This opinion will be unpublished and
may not be cited except as provided by
Minn. Stat. § 480A.08, subd. 3 (2004).
IN COURT OF APPEALS
Zale Delaware, Inc.,
Department of Employment
and Economic Development,
Filed April 25, 2006
Department of Employment and Economic Development
File No. 1030305
Zale Delaware, Inc.,
Linda A. Holmes, Department
of Employment and Economic Development,
and decided by
U N P U B L I S H E D O P I N I O N
D E C I S I O N
certiorari review, an appellate court reviews findings in the light most
favorable to the decision and will not reverse if record evidence reasonably
tends to sustain those findings. See Ress
current statutory scheme, the ULJ holds an evidentiary hearing and makes
findings of fact and a decision.
The first issue here involves review of the determination by the ULJ that the employer’s version that relator quit was more credible than relator’s version that she was fired. Relator testified first that the regional manager said that relator would be immediately terminated, but relator later testified that she was told she would be terminated in two weeks. Relator also testified that she quit only because she knew she would be discharged. In contrast, the regional manager testified that she advised relator that falsifying the merchandise counts was a serious issue but that no decision on termination had been made yet. The ULJ ruled the regional manager’s testimony described a “more consistent and believable chain of events” than relator’s testimony, and concluded that the regional manager’s testimony was more persuasive than relator’s testimony. The ULJ’s findings are reasonably supported by the evidence, and this court will not disturb his credibility determinations.
issue is whether the ULJ properly determined that relator quit based on these
facts. The statute defines “quit” and
(a) A quit from employment occurs when the decision to end the employment was, at the time the employment ended, the employee’s.
(b) An employee who has been notified that the employee will be discharged in the future, who chooses to end the employment while employment in any capacity is still available, shall be considered to have quit the employment.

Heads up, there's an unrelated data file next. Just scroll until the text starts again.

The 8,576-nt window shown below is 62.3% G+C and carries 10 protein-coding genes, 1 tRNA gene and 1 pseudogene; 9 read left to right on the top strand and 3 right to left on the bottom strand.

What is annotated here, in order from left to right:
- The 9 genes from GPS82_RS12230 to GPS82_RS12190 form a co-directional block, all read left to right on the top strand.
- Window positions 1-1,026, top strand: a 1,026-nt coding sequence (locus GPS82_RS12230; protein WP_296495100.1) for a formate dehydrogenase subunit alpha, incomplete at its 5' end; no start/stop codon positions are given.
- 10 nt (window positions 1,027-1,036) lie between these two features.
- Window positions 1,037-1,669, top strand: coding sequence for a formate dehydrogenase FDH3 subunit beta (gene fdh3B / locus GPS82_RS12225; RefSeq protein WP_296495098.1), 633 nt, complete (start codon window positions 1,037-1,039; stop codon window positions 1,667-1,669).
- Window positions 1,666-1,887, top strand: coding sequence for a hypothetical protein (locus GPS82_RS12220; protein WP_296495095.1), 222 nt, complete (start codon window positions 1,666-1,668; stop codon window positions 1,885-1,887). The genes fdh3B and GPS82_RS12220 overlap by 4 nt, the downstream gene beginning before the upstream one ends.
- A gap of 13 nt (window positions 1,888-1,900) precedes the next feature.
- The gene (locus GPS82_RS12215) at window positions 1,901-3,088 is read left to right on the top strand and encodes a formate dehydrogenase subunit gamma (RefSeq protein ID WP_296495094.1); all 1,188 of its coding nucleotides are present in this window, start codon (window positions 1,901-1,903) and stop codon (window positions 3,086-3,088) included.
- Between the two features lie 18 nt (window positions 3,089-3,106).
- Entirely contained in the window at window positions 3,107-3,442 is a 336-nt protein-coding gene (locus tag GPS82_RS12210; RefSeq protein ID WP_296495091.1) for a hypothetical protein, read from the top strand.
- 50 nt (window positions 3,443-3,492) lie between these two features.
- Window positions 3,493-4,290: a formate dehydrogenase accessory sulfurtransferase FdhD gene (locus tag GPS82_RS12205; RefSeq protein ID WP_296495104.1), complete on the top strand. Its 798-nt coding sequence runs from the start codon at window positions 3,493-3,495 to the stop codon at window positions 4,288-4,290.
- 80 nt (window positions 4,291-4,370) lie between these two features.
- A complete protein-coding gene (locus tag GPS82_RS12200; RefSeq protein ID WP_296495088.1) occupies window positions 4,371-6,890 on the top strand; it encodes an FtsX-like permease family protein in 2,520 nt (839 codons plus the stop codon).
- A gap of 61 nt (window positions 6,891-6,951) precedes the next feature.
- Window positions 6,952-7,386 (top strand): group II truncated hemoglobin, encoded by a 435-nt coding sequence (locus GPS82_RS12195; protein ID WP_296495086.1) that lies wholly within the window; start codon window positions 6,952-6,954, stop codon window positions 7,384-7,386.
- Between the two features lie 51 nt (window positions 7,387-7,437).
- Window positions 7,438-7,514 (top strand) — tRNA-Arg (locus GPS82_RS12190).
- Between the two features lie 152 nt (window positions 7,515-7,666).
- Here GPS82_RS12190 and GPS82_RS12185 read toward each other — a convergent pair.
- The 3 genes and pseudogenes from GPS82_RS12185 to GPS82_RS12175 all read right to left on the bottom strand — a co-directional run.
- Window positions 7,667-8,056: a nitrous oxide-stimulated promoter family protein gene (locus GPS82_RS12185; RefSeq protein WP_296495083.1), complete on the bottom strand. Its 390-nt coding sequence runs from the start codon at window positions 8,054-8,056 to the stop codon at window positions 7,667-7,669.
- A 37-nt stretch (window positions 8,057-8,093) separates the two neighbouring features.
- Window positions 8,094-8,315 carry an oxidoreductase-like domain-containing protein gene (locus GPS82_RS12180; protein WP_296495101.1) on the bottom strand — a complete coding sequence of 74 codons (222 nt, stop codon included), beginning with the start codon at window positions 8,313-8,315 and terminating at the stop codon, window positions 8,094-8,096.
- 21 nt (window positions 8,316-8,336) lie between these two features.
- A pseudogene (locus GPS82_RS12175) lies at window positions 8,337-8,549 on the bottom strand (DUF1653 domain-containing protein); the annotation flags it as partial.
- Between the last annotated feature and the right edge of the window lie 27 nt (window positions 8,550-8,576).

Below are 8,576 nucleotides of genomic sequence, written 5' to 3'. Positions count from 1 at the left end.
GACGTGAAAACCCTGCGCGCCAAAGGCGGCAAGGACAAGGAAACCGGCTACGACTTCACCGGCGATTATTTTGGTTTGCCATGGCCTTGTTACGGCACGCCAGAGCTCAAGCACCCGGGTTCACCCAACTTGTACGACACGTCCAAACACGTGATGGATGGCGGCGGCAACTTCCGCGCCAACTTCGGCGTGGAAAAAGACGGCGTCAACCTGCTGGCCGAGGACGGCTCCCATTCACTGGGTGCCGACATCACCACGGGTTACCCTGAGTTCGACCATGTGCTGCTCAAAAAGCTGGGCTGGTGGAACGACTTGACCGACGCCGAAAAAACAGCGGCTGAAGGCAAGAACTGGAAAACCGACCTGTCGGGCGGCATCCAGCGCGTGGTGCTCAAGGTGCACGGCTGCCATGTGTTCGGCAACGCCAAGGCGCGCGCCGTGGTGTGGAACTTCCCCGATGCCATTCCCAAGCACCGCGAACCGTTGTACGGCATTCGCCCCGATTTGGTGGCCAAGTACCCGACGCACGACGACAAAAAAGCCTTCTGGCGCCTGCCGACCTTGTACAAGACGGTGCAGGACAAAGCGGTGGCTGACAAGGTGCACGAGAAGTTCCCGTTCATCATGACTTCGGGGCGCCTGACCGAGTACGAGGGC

consider the ULJ’s decision that relator did not show good cause for
quitting. One who quits employment is
disqualified from receiving unemployment benefits, unless the quit occurred
because of good reason caused by the employer.
relator raises complaints about her relationship with her manager and alleges
favoritism toward other employees, although in greater detail than she asserted
at the hearing. First, the record on
certiorari appeal consists of the papers filed, exhibits, and transcript, if
Relator raises several other issues. First, she notes that the ULJ who was scheduled to hear the case was unable to appear and that the substitute ULJ admitted that he did not have a chance to prepare. As the substitute ULJ indicated, however, this case is straightforward, involving primarily a credibility determination. In addition, there is no showing relator was prejudiced.
Finally, relator challenges another finding. She asserts that the regional manager was incorrect when she testified relator was falsifying the counts. Instead, relator was instructed to count the jewelry any way she wished as long as she did the job. The ULJ found that relator did not perform the required merchandise count. This finding is supported by the record and is not clearly erroneous.
The decision of the ULJ that relator quit employment without good reason caused by the employer is affirmed.